I get our birds through a local butcher called The Organic Butcher. I feel comfortable about the origins of the birds I’m buying and know that they weren’t fed shit (literally) or pumped full of other shit. Yes, these hens cost a little more than, say, Food Lion or Kroger, but I’m willing to pay that difference. It also helps that I stretch those birds for multiple meals, plus my family just doesn’t eat that much poultry. Over the course of a year, we might go through 20 or maybe 25 birds at the most, so even if I’m spending a few dollars more per bird, overall, it’s not that large a part of our annual grocery budget.
There are a zillion recipes out there that will tell you to brush this stuff on the bird or stuff those herbs under the skin. Go and do all that if you want. Or, be lazy like me and do the following:
- Depending on the size of your bird, allow around three hours for baking, cooling, and de-boning. If you’re going to put stuffing in the bird, allow more time.
- Heat the oven to 350F. (Don’t try to cut corners and boost the oven temp to 400 or higher; you’ll just end up with a dried-up bird.)
- Spray a roasting pan with cooking spray or brush it thoroughly with oil. (Fancy pans are not necessary; I use this kind.)
- Plop your bird onto the pan breast-side down so that the dark meat juices drip down to the breast. Try not to think about how it looks like a newborn baby.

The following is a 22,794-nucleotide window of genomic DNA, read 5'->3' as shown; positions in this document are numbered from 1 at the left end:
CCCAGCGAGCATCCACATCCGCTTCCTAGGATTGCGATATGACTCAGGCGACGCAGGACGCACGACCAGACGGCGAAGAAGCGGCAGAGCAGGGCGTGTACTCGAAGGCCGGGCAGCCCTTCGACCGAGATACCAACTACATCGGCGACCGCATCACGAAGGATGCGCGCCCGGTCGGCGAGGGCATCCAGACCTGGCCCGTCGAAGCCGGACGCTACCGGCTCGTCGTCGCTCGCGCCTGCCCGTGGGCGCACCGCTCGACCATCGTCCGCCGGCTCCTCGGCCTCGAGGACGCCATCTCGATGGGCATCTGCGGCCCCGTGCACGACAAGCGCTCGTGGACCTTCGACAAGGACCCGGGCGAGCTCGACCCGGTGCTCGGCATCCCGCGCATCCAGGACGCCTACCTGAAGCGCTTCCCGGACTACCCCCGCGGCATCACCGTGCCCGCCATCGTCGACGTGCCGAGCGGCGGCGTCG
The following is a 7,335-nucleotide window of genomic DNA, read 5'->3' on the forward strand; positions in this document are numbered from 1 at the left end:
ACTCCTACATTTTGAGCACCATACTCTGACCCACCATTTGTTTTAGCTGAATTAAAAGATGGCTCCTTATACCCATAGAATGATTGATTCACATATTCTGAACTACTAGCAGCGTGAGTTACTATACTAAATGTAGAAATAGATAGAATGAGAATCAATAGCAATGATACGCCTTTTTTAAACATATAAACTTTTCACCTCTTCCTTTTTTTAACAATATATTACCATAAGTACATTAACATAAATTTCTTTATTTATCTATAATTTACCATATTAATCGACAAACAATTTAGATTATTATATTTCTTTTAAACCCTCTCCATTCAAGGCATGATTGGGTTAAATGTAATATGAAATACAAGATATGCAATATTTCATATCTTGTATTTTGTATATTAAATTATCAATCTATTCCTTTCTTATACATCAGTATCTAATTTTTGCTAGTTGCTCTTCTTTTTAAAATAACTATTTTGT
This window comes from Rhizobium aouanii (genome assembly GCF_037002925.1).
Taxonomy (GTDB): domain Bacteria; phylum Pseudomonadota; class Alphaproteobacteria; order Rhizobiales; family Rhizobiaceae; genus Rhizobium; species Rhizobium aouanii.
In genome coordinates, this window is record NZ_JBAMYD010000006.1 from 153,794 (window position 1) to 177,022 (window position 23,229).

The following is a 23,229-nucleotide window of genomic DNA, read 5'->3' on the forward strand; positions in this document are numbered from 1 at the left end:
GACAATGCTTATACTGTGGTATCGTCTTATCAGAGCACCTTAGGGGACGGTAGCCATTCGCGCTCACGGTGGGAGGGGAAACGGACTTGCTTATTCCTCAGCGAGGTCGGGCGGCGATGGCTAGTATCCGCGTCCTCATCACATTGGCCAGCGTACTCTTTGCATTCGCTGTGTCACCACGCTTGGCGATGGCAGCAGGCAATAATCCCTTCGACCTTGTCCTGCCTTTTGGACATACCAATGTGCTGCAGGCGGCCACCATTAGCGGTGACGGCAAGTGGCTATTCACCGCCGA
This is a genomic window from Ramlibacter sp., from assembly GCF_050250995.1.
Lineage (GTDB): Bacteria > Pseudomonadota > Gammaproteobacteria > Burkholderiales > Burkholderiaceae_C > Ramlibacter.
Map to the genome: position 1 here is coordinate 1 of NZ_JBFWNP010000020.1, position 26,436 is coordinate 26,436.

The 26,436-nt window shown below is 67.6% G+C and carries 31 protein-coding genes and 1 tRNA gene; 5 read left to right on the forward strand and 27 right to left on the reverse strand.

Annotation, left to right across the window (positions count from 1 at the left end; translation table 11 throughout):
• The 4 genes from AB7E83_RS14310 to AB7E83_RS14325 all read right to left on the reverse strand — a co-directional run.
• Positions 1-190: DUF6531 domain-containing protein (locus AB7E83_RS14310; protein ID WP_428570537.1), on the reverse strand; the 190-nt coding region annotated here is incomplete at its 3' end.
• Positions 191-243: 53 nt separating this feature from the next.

- If you remember, sprinkle salt and pepper on the bird. If you forget, don’t worry about it.
- Stick the chicken in the oven and walk away for a while. It’s going to take at least 90 minutes for your bird to cook, depending on the size. Go check your email or even better, send me an email about your yummy dinner.
- After about 60 minutes, flip the bird over so that the other side browns too.
- After another 30 minutes or so, check to see if the bird is done. If you look online, you can find instructions on using a meat thermometer. (I’m not even sure if we own one of those.) Just cut into the breast and see if the meat is still pink. Pink = poison. Very pale pink is okay.
- Pull the bird out and let it sit for about 15 minutes or you’re going to burn the shit out of your hands when you try to cut it up. Cut open the skin in a few places to vent the heat. When it’s cool enough to cut, either cut it into different parts (legs, breasts, etc.) or completely de-bone and remove all meat.
Note: Some cookbooks will tell you to wash off and rinse the bird and pat it dry; I never do because I spend extra money on mollycoddled organic birds and I expect them to come to me pristine. (Plus, I’m lazy.) (If germs don’t bake off after a couple of hours at 350 degrees, then you need to call the CDC and report a new bio-weapon.)
If you pull all the meat off the bones, you have the makings for other meals. Chicken meat freezes really well and is a great ingredient to have in your freezer for quick meals. If I have have broth and cooked chicken meat in the freezer, I can have some sort of soup on the table in less than 30 minutes.
Anyway, I hope this is helpful. I’d love to hear about how you cook chicken or some great recipes you might have. Also, feel free to leave requests in the comments for other foods you want me to blog about. I’m thinking my next Reluctant Cook post will be about Thursday nights at Jenworld. You know what I’m talking about.
Don’t forget about the giveaway!